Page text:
New study finds Manchester accent is considered one of the ‘least respected’ in the UK

A new report has revealed that "pervasive accent bias" continues to act as a barrier to social mobility.

Emily Sergeant Emily Sergeant - 4th November 2022

A new study has found that the Manchester accent is considered to be one of the least well respected in the UK.

The research – which has been carried out by education charity, The Sutton Trust, and published in the report Speaking Up: Accents and Social Mobility – has revealed that what has been dubbed “pervasive accent bias” continues to act as a barrier to social mobility, and that accents associated with industrial cities such as Manchester are among the most affected.

For the report, researchers surveyed thousands of sixth-formers, university students, and working professionals across the UK.

Overall, the study presents the fact that respondents from so-called lower social grades report “significantly more mocking or singling out of accent in workplace and social settings,” and this was said to be “at all life stages”.

30% of university students, 29% of university applicants, and 25% of professionals reported having been mocked, criticised, or singled-out in education or work settings due to their accents.


The study also ranks different accents in order of prestige, and found that the accents of people from Manchester, Birmingham, and Liverpool – which are commonly described as “working class accents” – as well as ethnic minority accents, such as Afro-Caribbean and Indian, tend to be the lowest ranked.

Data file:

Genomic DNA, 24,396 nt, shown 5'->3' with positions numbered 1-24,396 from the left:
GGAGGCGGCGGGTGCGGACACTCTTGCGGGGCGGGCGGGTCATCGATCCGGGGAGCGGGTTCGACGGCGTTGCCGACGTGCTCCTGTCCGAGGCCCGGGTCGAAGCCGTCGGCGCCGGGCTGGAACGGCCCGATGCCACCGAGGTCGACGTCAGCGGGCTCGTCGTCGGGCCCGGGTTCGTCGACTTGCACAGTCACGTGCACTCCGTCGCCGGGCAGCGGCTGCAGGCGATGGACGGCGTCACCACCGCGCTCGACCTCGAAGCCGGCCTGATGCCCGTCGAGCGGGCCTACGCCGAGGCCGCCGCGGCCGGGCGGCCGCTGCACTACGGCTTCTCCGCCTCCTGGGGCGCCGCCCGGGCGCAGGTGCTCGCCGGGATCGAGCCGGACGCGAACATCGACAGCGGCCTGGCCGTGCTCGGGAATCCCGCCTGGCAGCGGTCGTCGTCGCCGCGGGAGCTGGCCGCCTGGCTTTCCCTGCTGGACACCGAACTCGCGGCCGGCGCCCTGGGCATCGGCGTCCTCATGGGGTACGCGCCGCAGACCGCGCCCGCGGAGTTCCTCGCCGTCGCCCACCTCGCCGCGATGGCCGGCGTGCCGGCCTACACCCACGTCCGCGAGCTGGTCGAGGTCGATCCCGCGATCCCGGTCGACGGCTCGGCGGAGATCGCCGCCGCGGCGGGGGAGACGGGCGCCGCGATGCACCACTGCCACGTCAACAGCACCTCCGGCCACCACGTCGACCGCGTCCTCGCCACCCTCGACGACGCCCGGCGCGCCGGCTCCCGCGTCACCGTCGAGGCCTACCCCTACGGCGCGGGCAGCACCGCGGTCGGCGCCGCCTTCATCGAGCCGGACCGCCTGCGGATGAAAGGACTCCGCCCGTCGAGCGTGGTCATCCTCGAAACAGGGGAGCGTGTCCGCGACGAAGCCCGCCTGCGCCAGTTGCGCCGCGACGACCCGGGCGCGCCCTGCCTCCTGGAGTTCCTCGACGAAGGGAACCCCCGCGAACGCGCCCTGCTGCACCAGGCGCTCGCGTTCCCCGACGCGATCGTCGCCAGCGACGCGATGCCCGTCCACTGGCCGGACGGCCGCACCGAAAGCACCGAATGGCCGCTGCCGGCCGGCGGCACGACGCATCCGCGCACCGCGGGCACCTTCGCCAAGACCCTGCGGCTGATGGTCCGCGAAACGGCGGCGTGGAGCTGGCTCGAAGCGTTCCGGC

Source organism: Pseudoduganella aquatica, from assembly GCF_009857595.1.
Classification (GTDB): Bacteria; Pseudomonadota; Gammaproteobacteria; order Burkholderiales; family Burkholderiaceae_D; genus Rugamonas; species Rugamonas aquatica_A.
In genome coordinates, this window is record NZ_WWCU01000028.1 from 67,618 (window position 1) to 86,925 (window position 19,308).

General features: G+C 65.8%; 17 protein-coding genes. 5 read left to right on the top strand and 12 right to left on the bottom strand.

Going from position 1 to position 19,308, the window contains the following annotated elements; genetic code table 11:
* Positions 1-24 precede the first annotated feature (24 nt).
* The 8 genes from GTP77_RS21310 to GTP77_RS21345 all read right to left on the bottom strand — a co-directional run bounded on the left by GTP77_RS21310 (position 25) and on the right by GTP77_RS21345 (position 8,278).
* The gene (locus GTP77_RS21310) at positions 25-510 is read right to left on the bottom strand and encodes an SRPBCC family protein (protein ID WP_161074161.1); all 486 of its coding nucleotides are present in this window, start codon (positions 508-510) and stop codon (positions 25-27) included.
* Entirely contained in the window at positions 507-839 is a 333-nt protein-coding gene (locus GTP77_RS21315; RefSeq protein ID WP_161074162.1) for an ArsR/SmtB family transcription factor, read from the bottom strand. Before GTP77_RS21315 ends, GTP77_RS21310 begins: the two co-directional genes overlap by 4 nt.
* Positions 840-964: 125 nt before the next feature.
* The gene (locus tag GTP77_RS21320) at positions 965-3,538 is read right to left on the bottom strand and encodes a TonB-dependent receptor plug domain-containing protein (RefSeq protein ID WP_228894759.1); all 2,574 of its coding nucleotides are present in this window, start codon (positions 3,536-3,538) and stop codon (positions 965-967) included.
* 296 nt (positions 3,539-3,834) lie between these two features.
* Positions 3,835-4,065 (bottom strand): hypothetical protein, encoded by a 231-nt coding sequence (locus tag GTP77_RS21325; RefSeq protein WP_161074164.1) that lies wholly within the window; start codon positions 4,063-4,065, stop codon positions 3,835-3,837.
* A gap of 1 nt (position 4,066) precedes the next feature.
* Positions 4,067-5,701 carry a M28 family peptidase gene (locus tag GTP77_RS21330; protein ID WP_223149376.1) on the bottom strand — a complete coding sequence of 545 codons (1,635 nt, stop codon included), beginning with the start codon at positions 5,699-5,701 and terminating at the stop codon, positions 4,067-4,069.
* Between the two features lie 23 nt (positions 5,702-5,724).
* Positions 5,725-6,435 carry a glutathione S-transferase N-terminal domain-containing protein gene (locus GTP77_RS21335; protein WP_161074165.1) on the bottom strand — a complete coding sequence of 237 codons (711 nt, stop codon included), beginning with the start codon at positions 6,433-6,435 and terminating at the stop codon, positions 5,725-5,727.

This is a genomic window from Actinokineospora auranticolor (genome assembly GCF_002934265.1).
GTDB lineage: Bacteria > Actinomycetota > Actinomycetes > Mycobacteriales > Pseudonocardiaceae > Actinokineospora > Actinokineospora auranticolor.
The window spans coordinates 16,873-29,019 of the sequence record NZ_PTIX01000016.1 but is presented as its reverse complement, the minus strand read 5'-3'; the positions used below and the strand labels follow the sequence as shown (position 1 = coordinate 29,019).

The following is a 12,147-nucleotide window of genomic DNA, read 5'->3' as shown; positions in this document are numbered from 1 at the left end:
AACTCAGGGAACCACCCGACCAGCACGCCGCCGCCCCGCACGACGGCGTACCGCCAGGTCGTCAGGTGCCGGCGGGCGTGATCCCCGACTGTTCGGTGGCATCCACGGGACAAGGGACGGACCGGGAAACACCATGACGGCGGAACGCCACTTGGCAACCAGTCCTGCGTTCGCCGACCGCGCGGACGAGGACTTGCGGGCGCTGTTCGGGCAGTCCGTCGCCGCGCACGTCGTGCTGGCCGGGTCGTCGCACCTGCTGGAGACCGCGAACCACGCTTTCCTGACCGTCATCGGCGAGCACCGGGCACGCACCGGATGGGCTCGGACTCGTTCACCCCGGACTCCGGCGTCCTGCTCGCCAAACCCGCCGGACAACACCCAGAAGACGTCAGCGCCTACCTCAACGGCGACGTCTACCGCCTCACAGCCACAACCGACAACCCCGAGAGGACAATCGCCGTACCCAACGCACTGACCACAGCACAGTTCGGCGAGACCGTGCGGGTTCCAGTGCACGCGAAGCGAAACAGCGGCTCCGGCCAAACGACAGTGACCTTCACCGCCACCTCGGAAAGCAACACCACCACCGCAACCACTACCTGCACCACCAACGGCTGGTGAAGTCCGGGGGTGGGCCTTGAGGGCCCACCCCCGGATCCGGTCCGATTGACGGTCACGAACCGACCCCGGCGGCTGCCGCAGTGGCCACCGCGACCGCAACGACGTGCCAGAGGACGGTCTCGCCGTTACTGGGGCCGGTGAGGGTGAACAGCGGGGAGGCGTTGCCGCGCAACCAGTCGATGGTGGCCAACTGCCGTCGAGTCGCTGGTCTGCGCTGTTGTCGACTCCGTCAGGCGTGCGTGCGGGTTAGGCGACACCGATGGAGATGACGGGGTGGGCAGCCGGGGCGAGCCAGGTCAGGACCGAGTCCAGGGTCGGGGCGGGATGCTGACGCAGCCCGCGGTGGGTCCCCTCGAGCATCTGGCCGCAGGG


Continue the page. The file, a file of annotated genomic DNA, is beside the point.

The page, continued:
The standard Received Pronunciation (RP) accent, French-accented English, and “national” standard varieties (Scottish, American, Irish), on the other hand, all ranked highly.


The study also documented the experiences of 28-year-old participant Ben Jones from Stockport, who said that he was once asked if he was from “one of those desolate wastelands where the factories used to be” when someone heard how he spoke.

Now as senior leader at a school in Boston, Mr Jones said he was “hyper-aware” of his accent, and said it’s “certainly something that people judge you on.”

He continued: “They assume that it means you are not well-educated or cultured, so the minute you open your mouth – literally – you have a disadvantage.”

New study finds Manchester accent is considered one of the ‘least respected’ in the UK / Credit: Wikimedia Commons

Speaking on the findings of the research, Sir Peter Lampl – founder and chairman of the Sutton Trust and chairman of the Education Endowment Foundation – said: “It is disgraceful that people are mocked, criticised or singled out for their accents throughout their education, work and social lives.

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“A hierarchy of accent prestige is entrenched in British society with BBC English being the dominant accent of those in positions of authority.”

Featured Image – Pxhere